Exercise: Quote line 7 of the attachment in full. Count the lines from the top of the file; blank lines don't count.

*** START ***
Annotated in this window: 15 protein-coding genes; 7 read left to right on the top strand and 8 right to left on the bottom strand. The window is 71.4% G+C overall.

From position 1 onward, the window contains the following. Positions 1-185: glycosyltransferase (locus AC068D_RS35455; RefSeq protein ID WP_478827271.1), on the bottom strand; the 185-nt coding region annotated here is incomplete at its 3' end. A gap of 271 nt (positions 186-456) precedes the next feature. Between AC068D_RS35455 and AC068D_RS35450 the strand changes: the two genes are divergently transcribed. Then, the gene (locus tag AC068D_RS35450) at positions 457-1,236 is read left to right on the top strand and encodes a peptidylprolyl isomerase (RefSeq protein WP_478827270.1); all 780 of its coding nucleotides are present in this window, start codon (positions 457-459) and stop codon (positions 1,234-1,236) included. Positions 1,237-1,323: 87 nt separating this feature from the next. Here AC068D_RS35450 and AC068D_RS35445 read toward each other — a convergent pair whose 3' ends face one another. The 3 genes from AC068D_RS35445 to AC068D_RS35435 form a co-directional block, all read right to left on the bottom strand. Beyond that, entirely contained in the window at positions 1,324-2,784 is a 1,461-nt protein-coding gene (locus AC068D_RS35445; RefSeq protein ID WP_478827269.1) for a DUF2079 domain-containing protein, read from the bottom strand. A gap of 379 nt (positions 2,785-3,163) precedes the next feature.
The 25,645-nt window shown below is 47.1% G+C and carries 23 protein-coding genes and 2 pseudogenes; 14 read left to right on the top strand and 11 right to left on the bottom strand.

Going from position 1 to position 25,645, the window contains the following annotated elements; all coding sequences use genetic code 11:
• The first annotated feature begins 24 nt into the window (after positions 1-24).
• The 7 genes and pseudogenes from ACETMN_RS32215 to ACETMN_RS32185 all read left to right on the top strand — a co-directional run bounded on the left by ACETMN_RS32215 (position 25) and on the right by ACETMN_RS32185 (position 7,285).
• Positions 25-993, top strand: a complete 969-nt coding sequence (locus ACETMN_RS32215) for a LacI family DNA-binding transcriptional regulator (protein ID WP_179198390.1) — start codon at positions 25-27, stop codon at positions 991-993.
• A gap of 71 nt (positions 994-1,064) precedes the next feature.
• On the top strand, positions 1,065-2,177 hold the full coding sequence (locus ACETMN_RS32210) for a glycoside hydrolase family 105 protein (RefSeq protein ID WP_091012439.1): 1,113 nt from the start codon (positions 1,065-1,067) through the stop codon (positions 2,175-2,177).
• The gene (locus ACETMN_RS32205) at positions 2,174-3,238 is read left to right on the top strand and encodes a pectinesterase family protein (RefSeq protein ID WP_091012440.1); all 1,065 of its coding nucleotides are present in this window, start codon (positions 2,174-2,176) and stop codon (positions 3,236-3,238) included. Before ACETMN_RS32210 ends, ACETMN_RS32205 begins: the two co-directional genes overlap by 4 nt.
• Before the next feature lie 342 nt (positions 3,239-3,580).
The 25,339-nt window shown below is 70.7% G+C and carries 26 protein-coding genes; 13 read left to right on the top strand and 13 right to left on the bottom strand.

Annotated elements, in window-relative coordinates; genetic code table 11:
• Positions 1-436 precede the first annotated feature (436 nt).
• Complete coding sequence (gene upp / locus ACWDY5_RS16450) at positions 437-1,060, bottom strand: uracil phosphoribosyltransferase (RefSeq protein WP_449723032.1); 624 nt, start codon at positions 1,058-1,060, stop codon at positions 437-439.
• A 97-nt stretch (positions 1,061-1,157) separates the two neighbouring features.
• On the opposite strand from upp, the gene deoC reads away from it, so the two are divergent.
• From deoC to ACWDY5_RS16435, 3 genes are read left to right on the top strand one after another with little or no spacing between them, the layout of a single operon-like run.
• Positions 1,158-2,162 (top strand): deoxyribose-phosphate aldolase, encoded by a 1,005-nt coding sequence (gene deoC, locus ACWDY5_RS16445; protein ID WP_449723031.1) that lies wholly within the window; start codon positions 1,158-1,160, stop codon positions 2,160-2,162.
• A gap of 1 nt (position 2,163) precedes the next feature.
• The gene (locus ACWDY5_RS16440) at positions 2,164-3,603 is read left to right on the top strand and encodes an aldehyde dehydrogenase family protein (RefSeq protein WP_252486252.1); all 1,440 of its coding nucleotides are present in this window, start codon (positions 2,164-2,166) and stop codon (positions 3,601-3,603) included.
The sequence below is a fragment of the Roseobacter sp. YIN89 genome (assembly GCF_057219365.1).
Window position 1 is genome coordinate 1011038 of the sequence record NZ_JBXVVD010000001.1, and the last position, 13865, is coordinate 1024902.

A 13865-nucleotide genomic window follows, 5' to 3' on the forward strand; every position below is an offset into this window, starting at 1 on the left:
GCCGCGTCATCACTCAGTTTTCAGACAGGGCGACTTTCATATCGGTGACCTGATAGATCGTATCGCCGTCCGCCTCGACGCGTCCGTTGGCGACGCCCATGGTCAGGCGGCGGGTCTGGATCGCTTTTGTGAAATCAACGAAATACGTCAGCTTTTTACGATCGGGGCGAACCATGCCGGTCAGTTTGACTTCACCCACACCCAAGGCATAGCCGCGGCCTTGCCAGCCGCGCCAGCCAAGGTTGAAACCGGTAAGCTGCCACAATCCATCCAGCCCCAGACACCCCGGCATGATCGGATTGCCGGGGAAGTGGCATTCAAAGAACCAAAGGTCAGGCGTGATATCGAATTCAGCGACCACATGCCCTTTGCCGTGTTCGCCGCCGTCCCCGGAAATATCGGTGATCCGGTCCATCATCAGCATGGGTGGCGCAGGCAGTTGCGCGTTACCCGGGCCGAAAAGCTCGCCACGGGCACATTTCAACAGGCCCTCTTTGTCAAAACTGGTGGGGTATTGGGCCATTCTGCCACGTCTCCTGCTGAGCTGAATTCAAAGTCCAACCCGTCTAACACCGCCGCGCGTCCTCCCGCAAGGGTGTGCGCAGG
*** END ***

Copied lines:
• Positions 25-993, top strand: a complete 969-nt coding sequence (locus ACETMN_RS32215) for a LacI family DNA-binding transcriptional regulator (protein ID WP_179198390.1) — start codon at positions 25-27, stop codon at positions 991-993.